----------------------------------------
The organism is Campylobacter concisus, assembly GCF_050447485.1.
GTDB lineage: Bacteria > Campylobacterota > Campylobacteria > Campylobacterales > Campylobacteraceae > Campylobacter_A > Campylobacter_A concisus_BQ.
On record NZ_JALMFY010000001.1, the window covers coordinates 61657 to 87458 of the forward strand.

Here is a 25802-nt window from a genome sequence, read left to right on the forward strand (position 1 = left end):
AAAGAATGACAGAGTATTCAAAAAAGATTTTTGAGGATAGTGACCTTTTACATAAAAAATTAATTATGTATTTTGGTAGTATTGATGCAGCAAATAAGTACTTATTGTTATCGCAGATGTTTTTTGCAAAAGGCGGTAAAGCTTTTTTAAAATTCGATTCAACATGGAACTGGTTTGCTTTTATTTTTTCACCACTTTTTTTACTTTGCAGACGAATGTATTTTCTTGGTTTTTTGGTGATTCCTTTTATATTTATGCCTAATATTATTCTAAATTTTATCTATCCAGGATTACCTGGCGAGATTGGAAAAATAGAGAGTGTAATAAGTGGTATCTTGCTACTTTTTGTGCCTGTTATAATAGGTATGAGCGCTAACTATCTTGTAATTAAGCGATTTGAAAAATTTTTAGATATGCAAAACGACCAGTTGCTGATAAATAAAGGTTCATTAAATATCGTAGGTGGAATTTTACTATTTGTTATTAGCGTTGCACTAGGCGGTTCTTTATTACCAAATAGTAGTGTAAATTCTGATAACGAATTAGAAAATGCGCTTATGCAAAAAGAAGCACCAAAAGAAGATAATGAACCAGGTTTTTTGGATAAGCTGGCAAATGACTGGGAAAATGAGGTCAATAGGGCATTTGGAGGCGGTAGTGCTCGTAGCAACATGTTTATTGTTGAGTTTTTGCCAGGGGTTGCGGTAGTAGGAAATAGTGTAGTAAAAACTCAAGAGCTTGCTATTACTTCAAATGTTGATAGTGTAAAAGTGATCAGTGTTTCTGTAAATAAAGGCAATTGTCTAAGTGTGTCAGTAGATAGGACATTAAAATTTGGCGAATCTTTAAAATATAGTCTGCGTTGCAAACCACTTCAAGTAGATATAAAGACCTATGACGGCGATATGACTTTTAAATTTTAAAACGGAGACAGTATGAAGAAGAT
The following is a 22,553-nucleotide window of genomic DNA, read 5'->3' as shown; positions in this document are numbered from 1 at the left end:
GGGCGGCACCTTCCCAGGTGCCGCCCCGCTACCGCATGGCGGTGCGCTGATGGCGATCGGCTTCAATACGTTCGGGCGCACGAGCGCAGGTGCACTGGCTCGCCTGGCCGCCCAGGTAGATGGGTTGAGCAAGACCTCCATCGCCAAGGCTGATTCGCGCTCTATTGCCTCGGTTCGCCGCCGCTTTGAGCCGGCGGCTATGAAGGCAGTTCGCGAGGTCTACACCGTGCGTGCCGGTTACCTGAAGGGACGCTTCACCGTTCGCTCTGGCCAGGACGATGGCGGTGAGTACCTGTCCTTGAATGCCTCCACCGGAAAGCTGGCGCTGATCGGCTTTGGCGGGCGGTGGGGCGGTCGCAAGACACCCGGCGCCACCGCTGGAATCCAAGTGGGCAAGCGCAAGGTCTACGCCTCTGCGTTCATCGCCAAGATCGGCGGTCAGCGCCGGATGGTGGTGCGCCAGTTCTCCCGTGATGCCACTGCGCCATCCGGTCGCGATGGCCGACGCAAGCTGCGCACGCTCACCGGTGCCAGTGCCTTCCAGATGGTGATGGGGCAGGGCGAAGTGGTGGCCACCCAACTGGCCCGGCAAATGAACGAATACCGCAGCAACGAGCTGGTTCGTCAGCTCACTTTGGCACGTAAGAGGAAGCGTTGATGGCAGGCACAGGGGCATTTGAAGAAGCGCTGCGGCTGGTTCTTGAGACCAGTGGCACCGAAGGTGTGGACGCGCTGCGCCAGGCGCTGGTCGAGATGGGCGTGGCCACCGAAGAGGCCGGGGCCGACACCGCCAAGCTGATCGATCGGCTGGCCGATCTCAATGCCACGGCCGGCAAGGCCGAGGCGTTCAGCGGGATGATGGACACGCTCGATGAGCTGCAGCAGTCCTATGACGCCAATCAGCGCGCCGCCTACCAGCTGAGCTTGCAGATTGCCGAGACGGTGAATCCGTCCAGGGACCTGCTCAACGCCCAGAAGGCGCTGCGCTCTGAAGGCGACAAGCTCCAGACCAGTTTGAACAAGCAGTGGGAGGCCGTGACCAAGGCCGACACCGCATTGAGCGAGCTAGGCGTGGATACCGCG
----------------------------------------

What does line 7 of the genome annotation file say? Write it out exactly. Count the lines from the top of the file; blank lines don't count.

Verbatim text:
GGGCGGCACCTTCCCAGGTGCCGCCCCGCTACCGCATGGCGGTGCGCTGATGGCGATCGGCTTCAATACGTTCGGGCGCACGAGCGCAGGTGCACTGGCTCGCCTGGCCGCCCAGGTAGATGGGTTGAGCAAGACCTCCATCGCCAAGGCTGATTCGCGCTCTATTGCCTCGGTTCGCCGCCGCTTTGAGCCGGCGGCTATGAAGGCAGTTCGCGAGGTCTACACCGTGCGTGCCGGTTACCTGAAGGGACGCTTCACCGTTCGCTCTGGCCAGGACGATGGCGGTGAGTACCTGTCCTTGAATGCCTCCACCGGAAAGCTGGCGCTGATCGGCTTTGGCGGGCGGTGGGGCGGTCGCAAGACACCCGGCGCCACCGCTGGAATCCAAGTGGGCAAGCGCAAGGTCTACGCCTCTGCGTTCATCGCCAAGATCGGCGGTCAGCGCCGGATGGTGGTGCGCCAGTTCTCCCGTGATGCCACTGCGCCATCCGGTCGCGATGGCCGACGCAAGCTGCGCACGCTCACCGGTGCCAGTGCCTTCCAGATGGTGATGGGGCAGGGCGAAGTGGTGGCCACCCAACTGGCCCGGCAAATGAACGAATACCGCAGCAACGAGCTGGTTCGTCAGCTCACTTTGGCACGTAAGAGGAAGCGTTGATGGCAGGCACAGGGGCATTTGAAGAAGCGCTGCGGCTGGTTCTTGAGACCAGTGGCACCGAAGGTGTGGACGCGCTGCGCCAGGCGCTGGTCGAGATGGGCGTGGCCACCGAAGAGGCCGGGGCCGACACCGCCAAGCTGATCGATCGGCTGGCCGATCTCAATGCCACGGCCGGCAAGGCCGAGGCGTTCAGCGGGATGATGGACACGCTCGATGAGCTGCAGCAGTCCTATGACGCCAATCAGCGCGCCGCCTACCAGCTGAGCTTGCAGATTGCCGAGACGGTGAATCCGTCCAGGGACCTGCTCAACGCCCAGAAGGCGCTGCGCTCTGAAGGCGACAAGCTCCAGACCAGTTTGAACAAGCAGTGGGAGGCCGTGACCAAGGCCGACACCGCATTGAGCGAGCTAGGCGTGGATACCGCG